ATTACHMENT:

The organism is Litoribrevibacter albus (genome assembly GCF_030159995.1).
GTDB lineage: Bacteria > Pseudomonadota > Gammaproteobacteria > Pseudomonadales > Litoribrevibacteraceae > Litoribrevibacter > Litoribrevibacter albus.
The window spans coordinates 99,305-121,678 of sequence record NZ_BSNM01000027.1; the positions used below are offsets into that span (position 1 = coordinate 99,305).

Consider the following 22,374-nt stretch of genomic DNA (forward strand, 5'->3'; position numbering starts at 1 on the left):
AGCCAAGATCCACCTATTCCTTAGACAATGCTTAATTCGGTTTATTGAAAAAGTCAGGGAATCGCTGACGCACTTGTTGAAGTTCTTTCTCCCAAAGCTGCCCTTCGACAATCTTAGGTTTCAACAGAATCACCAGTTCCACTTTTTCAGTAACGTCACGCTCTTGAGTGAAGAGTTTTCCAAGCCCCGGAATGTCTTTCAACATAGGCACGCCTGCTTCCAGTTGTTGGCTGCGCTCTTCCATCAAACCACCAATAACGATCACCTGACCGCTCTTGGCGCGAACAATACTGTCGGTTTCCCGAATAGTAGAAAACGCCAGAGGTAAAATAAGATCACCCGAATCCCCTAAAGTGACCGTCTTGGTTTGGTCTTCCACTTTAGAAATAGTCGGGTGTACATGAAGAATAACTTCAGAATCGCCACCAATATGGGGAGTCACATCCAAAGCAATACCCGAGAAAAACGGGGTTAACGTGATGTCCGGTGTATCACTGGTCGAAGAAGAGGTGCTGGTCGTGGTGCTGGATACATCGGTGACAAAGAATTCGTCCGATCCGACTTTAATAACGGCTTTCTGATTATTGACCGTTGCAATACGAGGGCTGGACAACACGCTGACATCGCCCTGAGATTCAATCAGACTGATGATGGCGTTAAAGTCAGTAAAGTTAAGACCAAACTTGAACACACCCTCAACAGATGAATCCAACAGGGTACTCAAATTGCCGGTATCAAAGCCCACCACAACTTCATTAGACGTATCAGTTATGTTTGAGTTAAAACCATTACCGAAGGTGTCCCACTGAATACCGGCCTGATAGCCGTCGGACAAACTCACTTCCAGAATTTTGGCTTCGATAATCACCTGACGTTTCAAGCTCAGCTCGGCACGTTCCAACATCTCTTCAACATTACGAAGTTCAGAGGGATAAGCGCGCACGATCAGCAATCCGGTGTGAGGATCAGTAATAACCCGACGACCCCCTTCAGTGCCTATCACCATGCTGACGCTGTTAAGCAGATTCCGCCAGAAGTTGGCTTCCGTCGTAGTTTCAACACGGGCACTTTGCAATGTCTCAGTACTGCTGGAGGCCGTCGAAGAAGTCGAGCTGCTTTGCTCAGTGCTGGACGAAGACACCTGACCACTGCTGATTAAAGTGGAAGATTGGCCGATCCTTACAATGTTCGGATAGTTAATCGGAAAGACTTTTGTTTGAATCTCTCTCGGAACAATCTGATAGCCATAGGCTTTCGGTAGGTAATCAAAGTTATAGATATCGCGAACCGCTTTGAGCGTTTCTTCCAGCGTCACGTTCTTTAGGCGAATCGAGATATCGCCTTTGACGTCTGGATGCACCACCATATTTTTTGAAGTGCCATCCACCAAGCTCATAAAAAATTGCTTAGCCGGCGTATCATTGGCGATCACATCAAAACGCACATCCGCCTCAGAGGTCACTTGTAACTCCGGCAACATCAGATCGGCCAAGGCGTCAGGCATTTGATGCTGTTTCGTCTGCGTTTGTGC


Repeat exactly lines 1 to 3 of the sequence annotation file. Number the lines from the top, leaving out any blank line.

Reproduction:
The organism is Litoribrevibacter albus (genome assembly GCF_030159995.1).
GTDB lineage: Bacteria > Pseudomonadota > Gammaproteobacteria > Pseudomonadales > Litoribrevibacteraceae > Litoribrevibacter > Litoribrevibacter albus.
The window spans coordinates 99,305-121,678 of sequence record NZ_BSNM01000027.1; the positions used below are offsets into that span (position 1 = coordinate 99,305).